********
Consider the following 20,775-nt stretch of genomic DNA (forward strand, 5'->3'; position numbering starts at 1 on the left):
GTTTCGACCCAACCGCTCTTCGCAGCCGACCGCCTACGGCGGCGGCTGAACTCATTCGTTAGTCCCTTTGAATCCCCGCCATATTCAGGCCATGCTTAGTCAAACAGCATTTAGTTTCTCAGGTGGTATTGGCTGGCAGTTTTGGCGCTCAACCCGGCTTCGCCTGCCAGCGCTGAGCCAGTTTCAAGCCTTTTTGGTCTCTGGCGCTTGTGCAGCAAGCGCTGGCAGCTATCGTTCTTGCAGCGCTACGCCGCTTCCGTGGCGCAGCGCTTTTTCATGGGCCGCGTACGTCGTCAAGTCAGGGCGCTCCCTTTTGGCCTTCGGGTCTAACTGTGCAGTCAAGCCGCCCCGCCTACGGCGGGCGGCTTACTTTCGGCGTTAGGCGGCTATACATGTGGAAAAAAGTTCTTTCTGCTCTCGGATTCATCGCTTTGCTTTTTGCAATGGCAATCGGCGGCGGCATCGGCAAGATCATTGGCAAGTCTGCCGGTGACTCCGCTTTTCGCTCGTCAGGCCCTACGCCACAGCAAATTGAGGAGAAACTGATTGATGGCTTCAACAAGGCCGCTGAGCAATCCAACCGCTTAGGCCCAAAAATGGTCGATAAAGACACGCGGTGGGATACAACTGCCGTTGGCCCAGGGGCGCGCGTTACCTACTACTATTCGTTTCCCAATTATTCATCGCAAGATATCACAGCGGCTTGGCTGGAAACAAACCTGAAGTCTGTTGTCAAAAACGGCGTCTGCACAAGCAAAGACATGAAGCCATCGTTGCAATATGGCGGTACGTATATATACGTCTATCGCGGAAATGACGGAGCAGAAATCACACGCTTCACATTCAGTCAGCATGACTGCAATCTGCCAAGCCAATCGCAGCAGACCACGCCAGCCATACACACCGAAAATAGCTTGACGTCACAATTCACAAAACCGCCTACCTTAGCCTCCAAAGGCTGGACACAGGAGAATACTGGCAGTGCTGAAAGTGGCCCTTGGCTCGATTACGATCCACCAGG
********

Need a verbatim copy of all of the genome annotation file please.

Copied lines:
Consider the following 20,775-nt stretch of genomic DNA (forward strand, 5'->3'; position numbering starts at 1 on the left):
GTTTCGACCCAACCGCTCTTCGCAGCCGACCGCCTACGGCGGCGGCTGAACTCATTCGTTAGTCCCTTTGAATCCCCGCCATATTCAGGCCATGCTTAGTCAAACAGCATTTAGTTTCTCAGGTGGTATTGGCTGGCAGTTTTGGCGCTCAACCCGGCTTCGCCTGCCAGCGCTGAGCCAGTTTCAAGCCTTTTTGGTCTCTGGCGCTTGTGCAGCAAGCGCTGGCAGCTATCGTTCTTGCAGCGCTACGCCGCTTCCGTGGCGCAGCGCTTTTTCATGGGCCGCGTACGTCGTCAAGTCAGGGCGCTCCCTTTTGGCCTTCGGGTCTAACTGTGCAGTCAAGCCGCCCCGCCTACGGCGGGCGGCTTACTTTCGGCGTTAGGCGGCTATACATGTGGAAAAAAGTTCTTTCTGCTCTCGGATTCATCGCTTTGCTTTTTGCAATGGCAATCGGCGGCGGCATCGGCAAGATCATTGGCAAGTCTGCCGGTGACTCCGCTTTTCGCTCGTCAGGCCCTACGCCACAGCAAATTGAGGAGAAACTGATTGATGGCTTCAACAAGGCCGCTGAGCAATCCAACCGCTTAGGCCCAAAAATGGTCGATAAAGACACGCGGTGGGATACAACTGCCGTTGGCCCAGGGGCGCGCGTTACCTACTACTATTCGTTTCCCAATTATTCATCGCAAGATATCACAGCGGCTTGGCTGGAAACAAACCTGAAGTCTGTTGTCAAAAACGGCGTCTGCACAAGCAAAGACATGAAGCCATCGTTGCAATATGGCGGTACGTATATATACGTCTATCGCGGAAATGACGGAGCAGAAATCACACGCTTCACATTCAGTCAGCATGACTGCAATCTGCCAAGCCAATCGCAGCAGACCACGCCAGCCATACACACCGAAAATAGCTTGACGTCACAATTCACAAAACCGCCTACCTTAGCCTCCAAAGGCTGGACACAGGAGAATACTGGCAGTGCTGAAAGTGGCCCTTGGCTCGATTACGATCCACCAGG